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RE: st: Re: hours:minutes:seconds


From   "Nick Cox" <n.j.cox@durham.ac.uk>
To   <statalist@hsphsun2.harvard.edu>
Subject   RE: st: Re: hours:minutes:seconds
Date   Tue, 17 Dec 2002 10:29:38 -0000

Gary Longton replied to Christa Scholtz and Radu Ban
>
>  > I have a data field where the duration of an event is
> recorded in this
>  > format:
>  >
>  > hour:minute:second
>  >
>  >  eg:  an event that lasts 5 hours, 27 minutes and 13
> seconds is 5:27:13.
>  >
>  > How do I get Stata to convert this into total number of seconds?
>
> and Radu Ban replied:
>
> > you can try sth like:
> > if your_time is the variable you have for time
> >
> > gen str8 stime = your_time
> > gen shours = substr(stime, 1, 2) *takes the first two digits
> > gen hours = real(shour) *reads first two digits as number
> > gen sminutes = substr(stime, 4, 2) *takes digits 4 and 5
> > gen minutes = real(sminutes)
> > gen sseconds = substr(stime, 7, 2)
> > gen seconds = real(sseconds)
> >
> > *now add up
> > gen totsecs = 3600*hours + 60*minutes + seconds
>
> Radu's approach assumes that the original time string will
> always have
> 2-digit hours, which will often be too restrictive, and
> won't work for
> Christa's example.
>
> An easier one-step approach for parsing the time string into the 3
> component numeric variables would be to use Nick Cox's
> -split- program
> (available on SSC), which could be followed with Radu's
> expression for
> total seconds.

Anyone in this territory might want to know of
various -egen- functions in the -egenmore- package
on SSC.

dhms(d h m s) [ ,  format(format)  ] creates a date
    variable from Stata date variable or date d with a fractional part
    reflecting the number of hours, minutes and seconds past midnight.
    h can be a variable containing integers between 0 and 23
    inclusive or a single integer in that range. m and s can be
variables
    containing integers between 0 and 59 or single integer(s) in that
    range. Optionally a format, usually but not necessarily a date
format,
    can be specified. The resulting variable, which is by default
stored
    as a double, may be used in date and time arithmetic in which the
    time of day is taken into account.

elap(time) [ ,  format(format)  ] creates a string variable
    which contains the number of days, hours, minutes and seconds
    associated with an integer variable containing a number of
    elapsed seconds. Such a variable might be the result of date/time
    arithmetic, where a time interval between two timestamps has been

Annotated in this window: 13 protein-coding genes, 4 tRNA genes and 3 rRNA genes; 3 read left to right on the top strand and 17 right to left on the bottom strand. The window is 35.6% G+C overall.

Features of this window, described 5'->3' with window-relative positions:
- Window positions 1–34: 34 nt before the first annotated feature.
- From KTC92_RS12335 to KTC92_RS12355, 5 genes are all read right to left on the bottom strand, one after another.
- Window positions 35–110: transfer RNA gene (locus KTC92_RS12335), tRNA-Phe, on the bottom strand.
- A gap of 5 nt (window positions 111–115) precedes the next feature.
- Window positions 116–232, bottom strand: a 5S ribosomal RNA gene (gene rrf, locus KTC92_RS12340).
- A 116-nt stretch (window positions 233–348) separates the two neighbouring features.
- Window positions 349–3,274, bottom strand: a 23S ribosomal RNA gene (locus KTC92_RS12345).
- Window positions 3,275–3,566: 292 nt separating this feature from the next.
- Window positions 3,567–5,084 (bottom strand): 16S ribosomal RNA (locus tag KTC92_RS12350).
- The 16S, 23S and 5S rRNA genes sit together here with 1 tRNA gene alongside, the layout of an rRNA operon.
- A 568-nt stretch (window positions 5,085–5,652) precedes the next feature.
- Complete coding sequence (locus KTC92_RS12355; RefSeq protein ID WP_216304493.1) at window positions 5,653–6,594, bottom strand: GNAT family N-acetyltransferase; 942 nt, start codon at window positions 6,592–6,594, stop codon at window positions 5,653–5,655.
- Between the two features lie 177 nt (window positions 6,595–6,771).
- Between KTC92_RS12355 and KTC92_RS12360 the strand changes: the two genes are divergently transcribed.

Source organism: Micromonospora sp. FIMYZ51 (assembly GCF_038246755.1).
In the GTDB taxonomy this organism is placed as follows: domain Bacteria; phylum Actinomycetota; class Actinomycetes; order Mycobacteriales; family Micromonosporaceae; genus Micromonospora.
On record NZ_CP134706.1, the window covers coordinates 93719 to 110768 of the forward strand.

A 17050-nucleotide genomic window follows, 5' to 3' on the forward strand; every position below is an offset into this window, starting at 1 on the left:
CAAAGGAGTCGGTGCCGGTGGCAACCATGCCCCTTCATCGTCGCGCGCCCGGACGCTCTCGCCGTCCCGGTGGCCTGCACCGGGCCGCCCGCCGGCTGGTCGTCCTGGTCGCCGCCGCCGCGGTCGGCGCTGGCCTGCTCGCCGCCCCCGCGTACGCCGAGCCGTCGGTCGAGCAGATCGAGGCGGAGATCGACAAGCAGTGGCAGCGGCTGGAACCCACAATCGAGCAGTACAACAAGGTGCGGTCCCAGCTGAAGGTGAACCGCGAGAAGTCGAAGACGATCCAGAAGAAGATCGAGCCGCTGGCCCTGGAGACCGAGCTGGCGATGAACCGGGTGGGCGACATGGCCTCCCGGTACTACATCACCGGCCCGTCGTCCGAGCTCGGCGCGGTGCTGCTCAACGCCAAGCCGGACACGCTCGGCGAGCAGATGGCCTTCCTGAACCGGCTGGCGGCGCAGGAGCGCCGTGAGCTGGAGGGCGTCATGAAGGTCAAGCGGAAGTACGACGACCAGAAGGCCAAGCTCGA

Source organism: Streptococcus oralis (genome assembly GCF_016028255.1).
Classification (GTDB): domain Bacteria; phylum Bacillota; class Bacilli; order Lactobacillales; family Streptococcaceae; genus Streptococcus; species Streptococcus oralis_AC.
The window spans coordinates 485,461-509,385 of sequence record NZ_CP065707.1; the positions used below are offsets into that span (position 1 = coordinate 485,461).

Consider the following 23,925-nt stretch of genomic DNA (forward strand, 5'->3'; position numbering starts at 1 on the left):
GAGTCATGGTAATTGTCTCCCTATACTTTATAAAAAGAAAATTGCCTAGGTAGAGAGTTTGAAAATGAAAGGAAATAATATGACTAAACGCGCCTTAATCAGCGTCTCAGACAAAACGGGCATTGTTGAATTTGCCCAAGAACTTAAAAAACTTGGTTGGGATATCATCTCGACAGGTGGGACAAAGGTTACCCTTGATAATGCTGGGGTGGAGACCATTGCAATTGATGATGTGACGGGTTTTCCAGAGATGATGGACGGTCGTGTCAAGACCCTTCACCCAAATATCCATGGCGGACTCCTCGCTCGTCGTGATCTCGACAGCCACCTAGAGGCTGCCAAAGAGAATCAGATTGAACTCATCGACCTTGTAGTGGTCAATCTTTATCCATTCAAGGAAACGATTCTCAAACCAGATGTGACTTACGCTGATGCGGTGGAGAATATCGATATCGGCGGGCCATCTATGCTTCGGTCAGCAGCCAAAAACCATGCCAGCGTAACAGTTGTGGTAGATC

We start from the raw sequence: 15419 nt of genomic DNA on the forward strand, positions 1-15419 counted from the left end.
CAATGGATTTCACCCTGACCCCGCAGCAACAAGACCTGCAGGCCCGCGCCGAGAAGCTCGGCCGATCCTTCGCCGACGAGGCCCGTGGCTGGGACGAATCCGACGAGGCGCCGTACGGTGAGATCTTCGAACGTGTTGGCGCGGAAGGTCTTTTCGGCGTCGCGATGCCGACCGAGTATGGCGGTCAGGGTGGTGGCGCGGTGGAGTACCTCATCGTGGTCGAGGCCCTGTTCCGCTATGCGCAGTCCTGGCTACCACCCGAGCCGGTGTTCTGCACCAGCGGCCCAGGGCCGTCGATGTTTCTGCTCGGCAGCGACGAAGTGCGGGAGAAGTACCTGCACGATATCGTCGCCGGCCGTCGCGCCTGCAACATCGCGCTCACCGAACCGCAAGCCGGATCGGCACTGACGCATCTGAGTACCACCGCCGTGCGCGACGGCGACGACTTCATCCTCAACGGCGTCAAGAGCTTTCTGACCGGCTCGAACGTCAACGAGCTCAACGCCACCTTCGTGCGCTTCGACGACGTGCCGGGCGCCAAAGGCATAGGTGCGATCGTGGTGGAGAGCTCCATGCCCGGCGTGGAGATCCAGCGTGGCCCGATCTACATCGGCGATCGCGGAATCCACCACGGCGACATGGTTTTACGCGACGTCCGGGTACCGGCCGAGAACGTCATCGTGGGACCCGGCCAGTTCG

expressed in terms of elapsed seconds. Leading zeroes are included
    in the hours, minutes, and seconds fields. Optionally, a format
    can be specified.

elap2(time1 time2) [ ,  format(format) ] creates a string variable
    which contains the number of days, hours, minutes and seconds
    associated with a pair of time values, expressed as fractional
days,
    where time1 is no greater than time2. Such time values may be
generated
    by function dhms(). elap2() expresses the interval between these
    time values in readable form. Leading zeroes are included in the
hours,
    minutes, and seconds fields. Optionally, a format can be
specified.

hmm(timevar) generates a string variable showing timevar, interpreted
    as indicating time in minutes, represented as hours and minutes in
    the form "[...h]h:mm". For example, times of 9, 90, 900 and
    9000 minutes would be represented as "0:09","1:30", "15:00"
    and "150:00". The option round(#) rounds the result: round(1)
    rounds the time to the nearest minute. The option trim trims the
    result of leading zeros and colons, except that an isolated 0 is
    not trimmed. With trim "0:09" is trimmed to "9" and "0:00"
    is trimmed to "0".

    hmm() serves equally well for representing times in seconds in
    minutes and seconds in the form "[...m]m:ss".

hmmss(timevar) generates a string variable showing timevar,
interpreted
    as indicating time in seconds, represented as hours, minutes and
seconds
    in the form "[...h:]mm:ss". For example, times of 9, 90, 900 and
    9000 seconds would be represented as "00:09","01:30", "15:00"
    and "2:30:00". The option round(#) rounds the result: round(1)
    rounds the time to the nearest second. The option trim trims the
    result of leading zeros and colons, except that an isolated 0 is
    not trimmed. With trim "00:09" is trimmed to "9" and "00:00"
    is trimmed to "0".

hms(h m s) [ ,  format(format)  ] creates an elapsed
    time variable containing the number of seconds past midnight.
    h can be a variable containing integers between 0 and 23
    inclusive or a single integer in that range. m and s can be
variables
    containing integers between 0 and 59 or single integer(s) in that
    range. Optionally a format can be specified.

tod(time) [ ,  format(format) ] creates a string
    variable which contains the number of hours, minutes and seconds
    associated with an integer in the range 0 to 86399, one less than
    the number of seconds in a day. Such a variable is produced by
    hms(), which see above. Leading zeroes are included in the hours,
    minutes, and seconds fields. Colons are used as separators.
    Optionally a format can be specified.

Kit Baum (baum@bc.edu) is the author of dhms(), elap(), elap2(),
hms() and tod().

Nick
n.j.cox@durham.ac.uk

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